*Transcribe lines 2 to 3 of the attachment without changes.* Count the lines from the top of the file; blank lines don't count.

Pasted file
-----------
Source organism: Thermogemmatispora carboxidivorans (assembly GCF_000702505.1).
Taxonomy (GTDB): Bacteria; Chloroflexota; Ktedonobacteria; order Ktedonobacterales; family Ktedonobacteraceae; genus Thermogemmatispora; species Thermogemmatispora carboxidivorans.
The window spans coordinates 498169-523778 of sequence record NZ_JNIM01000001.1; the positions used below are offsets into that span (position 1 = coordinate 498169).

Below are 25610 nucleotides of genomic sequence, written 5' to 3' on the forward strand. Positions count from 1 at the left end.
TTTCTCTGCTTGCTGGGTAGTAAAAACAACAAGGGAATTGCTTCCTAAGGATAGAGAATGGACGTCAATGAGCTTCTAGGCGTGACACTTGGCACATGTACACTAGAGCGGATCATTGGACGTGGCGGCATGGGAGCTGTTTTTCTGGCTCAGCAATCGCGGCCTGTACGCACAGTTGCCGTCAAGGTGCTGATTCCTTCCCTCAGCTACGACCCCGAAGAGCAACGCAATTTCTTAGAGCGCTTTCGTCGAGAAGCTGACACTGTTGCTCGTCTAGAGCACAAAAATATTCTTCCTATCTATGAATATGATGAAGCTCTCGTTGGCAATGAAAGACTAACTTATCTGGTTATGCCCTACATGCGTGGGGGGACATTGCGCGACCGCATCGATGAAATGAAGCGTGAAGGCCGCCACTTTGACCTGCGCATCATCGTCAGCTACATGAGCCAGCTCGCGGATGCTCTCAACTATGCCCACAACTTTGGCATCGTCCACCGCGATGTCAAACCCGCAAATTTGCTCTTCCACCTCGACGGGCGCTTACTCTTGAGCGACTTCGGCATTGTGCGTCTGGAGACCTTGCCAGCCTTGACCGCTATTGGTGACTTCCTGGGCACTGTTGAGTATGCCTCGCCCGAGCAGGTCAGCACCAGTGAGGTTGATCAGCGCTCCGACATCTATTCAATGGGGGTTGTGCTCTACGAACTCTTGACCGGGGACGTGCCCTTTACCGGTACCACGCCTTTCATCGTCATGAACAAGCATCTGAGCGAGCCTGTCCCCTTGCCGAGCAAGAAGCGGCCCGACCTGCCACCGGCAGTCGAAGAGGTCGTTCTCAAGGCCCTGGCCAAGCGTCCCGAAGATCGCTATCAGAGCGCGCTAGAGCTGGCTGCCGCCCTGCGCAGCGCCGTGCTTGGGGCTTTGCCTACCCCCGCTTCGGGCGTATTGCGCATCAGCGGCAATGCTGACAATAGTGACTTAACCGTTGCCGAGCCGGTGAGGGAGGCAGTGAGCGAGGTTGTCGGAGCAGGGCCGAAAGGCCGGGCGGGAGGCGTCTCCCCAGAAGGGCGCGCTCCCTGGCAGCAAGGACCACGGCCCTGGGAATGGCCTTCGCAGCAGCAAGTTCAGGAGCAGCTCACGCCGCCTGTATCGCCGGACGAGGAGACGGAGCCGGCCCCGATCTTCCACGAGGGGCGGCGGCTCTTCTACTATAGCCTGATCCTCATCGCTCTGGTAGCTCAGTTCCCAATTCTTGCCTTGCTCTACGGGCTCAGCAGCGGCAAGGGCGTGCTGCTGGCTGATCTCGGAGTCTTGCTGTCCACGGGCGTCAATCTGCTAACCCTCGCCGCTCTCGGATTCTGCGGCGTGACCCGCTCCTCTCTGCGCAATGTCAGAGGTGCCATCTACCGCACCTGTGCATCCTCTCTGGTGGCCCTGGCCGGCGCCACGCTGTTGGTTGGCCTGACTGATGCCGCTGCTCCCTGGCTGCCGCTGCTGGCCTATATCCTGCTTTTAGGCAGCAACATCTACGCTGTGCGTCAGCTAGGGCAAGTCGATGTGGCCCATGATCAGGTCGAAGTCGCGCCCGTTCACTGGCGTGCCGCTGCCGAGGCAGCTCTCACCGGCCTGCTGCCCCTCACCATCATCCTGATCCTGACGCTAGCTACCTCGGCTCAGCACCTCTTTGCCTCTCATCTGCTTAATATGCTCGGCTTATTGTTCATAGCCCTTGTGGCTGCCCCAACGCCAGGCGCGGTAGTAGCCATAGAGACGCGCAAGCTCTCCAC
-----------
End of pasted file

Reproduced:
Taxonomy (GTDB): Bacteria; Chloroflexota; Ktedonobacteria; order Ktedonobacterales; family Ktedonobacteraceae; genus Thermogemmatispora; species Thermogemmatispora carboxidivorans.
The window spans coordinates 498169-523778 of sequence record NZ_JNIM01000001.1; the positions used below are offsets into that span (position 1 = coordinate 498169).